Fort Peck Tackles Economic Development

Aug 15th, 2001 | By | Category: 13-1: Honoring Our Students & Alumni, Tribal College News

More than 300 people attended the first economic summit on the Fort Peck Reservation last April. The participants included government, business, education, and tribal officials from throughout the region and Canada. Montana Lt. Governor Karl Ohs and Fort Peck Community College President Dr. James Shanley both emphasized the importance of family, according to articles in Wotanin Wowapi, the tribal newspaper. “We want our children to stay in this state and have decent jobs,” Ohs said.

Shanley referred to the college’s programs to strengthen and educate families on the reservation (see TCJ, Vol. 12, N. 4). Developing families leads to a healthy atmosphere, which leads to a healthy lifestyle, which leads to a healthy economy, he said, according to reporter Richard Peterson.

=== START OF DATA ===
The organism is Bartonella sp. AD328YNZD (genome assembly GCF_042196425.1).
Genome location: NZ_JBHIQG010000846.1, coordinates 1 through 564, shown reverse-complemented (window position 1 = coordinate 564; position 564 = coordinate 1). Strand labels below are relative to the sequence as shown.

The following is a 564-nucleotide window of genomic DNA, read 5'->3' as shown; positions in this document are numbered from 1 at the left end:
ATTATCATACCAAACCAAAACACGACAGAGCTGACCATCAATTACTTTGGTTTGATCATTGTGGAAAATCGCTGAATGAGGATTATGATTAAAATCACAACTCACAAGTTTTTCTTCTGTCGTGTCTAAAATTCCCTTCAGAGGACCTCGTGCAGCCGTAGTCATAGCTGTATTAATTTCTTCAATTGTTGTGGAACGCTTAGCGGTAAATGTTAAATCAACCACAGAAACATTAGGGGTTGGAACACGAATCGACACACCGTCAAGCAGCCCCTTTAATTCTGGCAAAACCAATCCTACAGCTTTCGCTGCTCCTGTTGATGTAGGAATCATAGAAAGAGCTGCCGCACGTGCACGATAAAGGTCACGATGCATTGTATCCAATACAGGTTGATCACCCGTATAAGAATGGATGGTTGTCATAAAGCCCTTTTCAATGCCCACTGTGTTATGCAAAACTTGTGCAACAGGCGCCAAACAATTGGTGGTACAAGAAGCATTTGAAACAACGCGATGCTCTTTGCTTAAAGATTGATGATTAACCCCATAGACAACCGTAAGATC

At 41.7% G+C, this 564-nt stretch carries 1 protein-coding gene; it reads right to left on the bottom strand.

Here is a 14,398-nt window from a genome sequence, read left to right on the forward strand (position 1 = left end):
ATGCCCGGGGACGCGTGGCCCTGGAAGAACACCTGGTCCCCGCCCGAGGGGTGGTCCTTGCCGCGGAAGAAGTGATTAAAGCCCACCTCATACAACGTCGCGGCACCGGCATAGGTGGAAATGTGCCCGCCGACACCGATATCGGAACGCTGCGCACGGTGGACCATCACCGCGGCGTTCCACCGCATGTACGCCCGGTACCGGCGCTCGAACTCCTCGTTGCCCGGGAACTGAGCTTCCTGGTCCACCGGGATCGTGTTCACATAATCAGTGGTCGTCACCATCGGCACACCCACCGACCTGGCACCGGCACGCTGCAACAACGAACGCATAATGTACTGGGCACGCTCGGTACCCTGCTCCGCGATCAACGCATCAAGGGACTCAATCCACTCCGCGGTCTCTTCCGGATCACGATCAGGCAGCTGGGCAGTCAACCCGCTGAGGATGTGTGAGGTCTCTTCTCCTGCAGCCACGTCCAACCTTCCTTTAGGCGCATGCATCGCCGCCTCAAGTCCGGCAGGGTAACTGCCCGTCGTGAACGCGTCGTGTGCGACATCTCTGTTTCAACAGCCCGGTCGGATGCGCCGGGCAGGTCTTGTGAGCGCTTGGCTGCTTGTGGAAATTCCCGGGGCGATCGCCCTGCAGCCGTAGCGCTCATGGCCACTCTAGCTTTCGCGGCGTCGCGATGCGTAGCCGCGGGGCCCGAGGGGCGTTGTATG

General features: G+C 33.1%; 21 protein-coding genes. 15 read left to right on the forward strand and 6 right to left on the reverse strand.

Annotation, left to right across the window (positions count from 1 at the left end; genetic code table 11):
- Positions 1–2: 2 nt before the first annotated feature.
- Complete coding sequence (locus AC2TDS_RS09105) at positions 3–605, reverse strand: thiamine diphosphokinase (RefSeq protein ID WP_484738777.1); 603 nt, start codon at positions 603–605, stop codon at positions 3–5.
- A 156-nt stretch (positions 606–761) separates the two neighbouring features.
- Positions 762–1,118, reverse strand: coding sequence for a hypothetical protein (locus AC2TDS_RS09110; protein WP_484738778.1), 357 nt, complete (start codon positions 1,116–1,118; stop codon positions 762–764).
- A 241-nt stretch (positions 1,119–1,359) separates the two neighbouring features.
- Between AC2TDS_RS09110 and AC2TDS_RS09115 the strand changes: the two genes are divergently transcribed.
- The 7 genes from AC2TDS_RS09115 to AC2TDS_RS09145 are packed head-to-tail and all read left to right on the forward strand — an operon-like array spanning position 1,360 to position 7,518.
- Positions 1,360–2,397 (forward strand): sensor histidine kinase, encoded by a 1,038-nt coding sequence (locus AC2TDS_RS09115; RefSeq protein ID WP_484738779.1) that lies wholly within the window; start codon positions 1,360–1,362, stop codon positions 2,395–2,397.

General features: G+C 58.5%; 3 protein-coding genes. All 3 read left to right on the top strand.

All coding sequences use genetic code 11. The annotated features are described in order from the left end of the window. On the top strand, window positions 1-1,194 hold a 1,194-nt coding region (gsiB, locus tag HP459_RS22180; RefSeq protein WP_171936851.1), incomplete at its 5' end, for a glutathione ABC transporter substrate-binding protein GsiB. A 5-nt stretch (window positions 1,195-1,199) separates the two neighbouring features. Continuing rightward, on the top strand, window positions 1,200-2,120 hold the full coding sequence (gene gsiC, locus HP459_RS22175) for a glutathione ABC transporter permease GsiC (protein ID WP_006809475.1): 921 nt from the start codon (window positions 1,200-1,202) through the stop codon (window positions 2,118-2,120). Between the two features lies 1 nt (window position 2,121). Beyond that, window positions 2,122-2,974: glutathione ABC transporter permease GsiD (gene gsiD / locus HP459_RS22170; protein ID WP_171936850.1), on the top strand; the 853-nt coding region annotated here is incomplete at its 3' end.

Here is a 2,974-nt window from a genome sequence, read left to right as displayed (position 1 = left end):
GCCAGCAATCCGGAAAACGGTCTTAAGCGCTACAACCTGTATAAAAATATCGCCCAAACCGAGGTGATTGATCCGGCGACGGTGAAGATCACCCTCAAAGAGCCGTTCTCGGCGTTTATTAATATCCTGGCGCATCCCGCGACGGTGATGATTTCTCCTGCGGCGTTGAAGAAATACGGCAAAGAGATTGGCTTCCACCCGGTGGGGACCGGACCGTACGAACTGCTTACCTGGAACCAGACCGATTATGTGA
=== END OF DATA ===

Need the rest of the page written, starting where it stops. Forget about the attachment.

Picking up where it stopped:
Fort Peck Community College Vice President Margarett Campbell pointed out that the college is responding to the community’s needs beyond academics. “We see our role as helping communities and businesses expand,” she said. In fact, the college’s community services office played a major role in organizing the conference. That office includes Mark Sansaver, director of the Assiniboine and Sioux Tribal Enterprise Office, and Craig Smith, director of the Tribal Business Information Center.

Tribal college graduates have established a reputation for becoming entrepreneurs and creating jobs, despite extremely high unemployment rates on reservations. These contributions are not always valued in standard economic reports. On the Fort Peck Reservation, the Bureau of Indian Affairs reports a 52% unemployment rate, but this does not take into account people who are self-employed as artists or caterers, for example.

At the conference, State Coordinator of Indian Affairs Louie Clayborn reported on a recent study. He said local small business on reservations contribute more than expected to the economy proportionately, as compared with federal dollars coming into the reservation area. Smith and Sansaver are now sorting through the comments made in the various work groups about barriers to economic development and what can be done about them.

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